Chess Room Newsletter #688 | Mechanics' Institute

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Chess Room Newsletter #688

Gens Una Sumus!

Mechanics’ Institute Chess Club Newsletter #688
November 7, 2014

Fischer performed excellently ... Fischer’s moves are rational and constantly pursue concrete aims. Even if the opponent is considerably weaker and it would appear that he can have a bit of “fun”, the American operates like a splendidly programmed calculating machine, which is indifferent to who is sitting opposite.

—Efim Geller, in reference to Bobby Fischer’s play at Monaco 1967,
where he finished first, ½ point ahead of Smyslov,
who was ½ point ahead of Geller and Larsen.

1) Mechanics’ Institute Chess Club News

The Tuesday Night Marathon will take a one-week break for the observation of Veterans’ Day on November 11. Following tradition, the Newsletter will also take a one-week break, resuming November 14.

Seven players lead the 98-player Fall Tuesday Night Marathon after three rounds. IM Elliot Winslow and National Masters Tenzing Shaw and Uyanga Byambaa head the pack, but among the other players on three points is 11-year-old Hans Niemann. Currently rated 2166, Hans plays every chance he gets, on both weekdays and weekends. We like his chances of becoming a U.S.C.F.-rated Master before the end of the year.

From round 3 of the Fall Tuesday Night Marathon:
White to move (Gaffagan–Winslow after 18...Bb5)White to move (Doyle–Vickers after 12...Be7)
Black to move (Lamstein–Sahin after 23 Rb5)White to move (Borgo–Krasnov after 35...Rd7)
White to move (Newey–Hood after 23...f6)White to move (Andries–Rakonitz after 23...Nxa3)
For the solutions, see the game scores for round 3.

Orinda Grandmaster Sam Shankland will give a free lecture at the Mechanics’ Institute Chess Club on Tuesday, November 18, from 5:15 to 6:15 pm. All are welcome. Sam won the gold medal as the top-scoring reserve player in the Tromso Olympiad and recently shared first in the 2014 Pan American Continental, qualifying for the 2015 FIDE World Cup.

Attendance at the Tuesday Night Marathon, the largest open weeknight tournament in the United States and possibly the world, continues to increase. Here are the figures for the last three years.

Winter 67
Spring 72
Summer 69
Henry Mar 76
Fall 70

Winter 88
Spring 93
Summer 90
Neil Falconer 82
Fall 85

Winter 100
Spring 89
Summer 91
Jay Whitehead 90

The current Marathon has 98 participants, and, with five rounds to go, still has a chance to break the all-time record set last January–February.

It’s commonly held that the first Northern California chess player with a national reputation was Walter Romaine Lovegrove, but he was hardly the only one in the early twentieth century, as the following obituary makes clear.

Hermann Helms’ chess column in the Brooklyn Daily Eagle (p.23) reported the death of Joseph Redding, one of the best California players of the nineteenth century, on November 23, 1932. Redding’s father was Benjamin Barnard Redding, for whom the Northern California town is named. Helms writes:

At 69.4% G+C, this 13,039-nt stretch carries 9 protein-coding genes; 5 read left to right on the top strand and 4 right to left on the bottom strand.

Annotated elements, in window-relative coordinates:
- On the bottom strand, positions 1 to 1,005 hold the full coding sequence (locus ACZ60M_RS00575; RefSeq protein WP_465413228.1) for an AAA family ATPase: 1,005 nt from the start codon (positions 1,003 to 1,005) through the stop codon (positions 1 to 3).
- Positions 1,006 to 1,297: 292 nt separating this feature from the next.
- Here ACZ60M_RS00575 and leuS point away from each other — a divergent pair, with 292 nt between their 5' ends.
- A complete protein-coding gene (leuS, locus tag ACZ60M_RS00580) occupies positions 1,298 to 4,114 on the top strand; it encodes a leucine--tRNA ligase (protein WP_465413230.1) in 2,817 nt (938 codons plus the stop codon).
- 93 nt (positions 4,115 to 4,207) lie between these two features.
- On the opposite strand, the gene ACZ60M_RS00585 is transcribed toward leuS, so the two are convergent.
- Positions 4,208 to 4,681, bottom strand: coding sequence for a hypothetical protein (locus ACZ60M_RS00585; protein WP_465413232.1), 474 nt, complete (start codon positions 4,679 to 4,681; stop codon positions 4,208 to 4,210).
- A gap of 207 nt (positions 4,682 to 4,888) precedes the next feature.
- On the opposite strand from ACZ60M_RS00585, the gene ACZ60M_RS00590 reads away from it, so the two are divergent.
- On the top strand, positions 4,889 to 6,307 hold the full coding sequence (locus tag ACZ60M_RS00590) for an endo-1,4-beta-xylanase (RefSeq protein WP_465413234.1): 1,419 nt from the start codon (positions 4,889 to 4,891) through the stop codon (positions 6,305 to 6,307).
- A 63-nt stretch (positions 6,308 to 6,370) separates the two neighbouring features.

Dispatches from San Francisco announces the death on Monday (November 21) of Joseph D. Redding, prominent attorney and composer of operas. Chess players will recall Mr. Reading as a one-time member of the Manhattan Chess Club during the years that he resided in New York and practiced there. In 1904 he served as referee in conjunction with the international tournament held at Cambridge Springs, PA. One of the officials of that Congress, Prof. Isaac L. Rice, Herman Ridder and Hartwig Cassel have passed on.

Mr. Redding, a native of Sacramento and educated at Harvard Law School, was 73 years of age. He was commissioner from California to the Paris Exposition in 1889, and six years later received the decoration of Chevalier of the Legion of Honor from the French Government.

Those looking to play chess outdoors in San Francisco will find a bunch of chess tables at “Foley’s Gazebo” in Golden Gate Park near the corner of Fulton and 4th Avenue.

Mechanics’ Grandmasters Sam Shankland and Daniel Naroditsky will play in the super-strong Qatar Masters Open from November 26 to December 14. The 9-round Swiss, headed by super-GMs Maxime Vachier-Lagrave, Vladimir Kramnik, Anish Giri and Shakhriyar Mamedyarov, has 14 players rated over 2700 and 60 over 2600. Go to for more information.

The Mechanics’s entry in the U.S. Chess League finished off the regular season on a high note, defeating the Los Angeles Vibe 4–0. The Mechanics’ also won in the wildcard round of the playoffs, defeating Connecticut 2.5–1.5 to advance to the quarter-finals, where they will face top-seeded Dallas next Wednesday night starting at 5:30 p.m. All are welcome to watch the match in person at the M.I.C.C. The competition will also be broadcast on the Internet Chess Club. For more information go to

2) Jose Capablanca at the Mechanics’ Institute (Part One)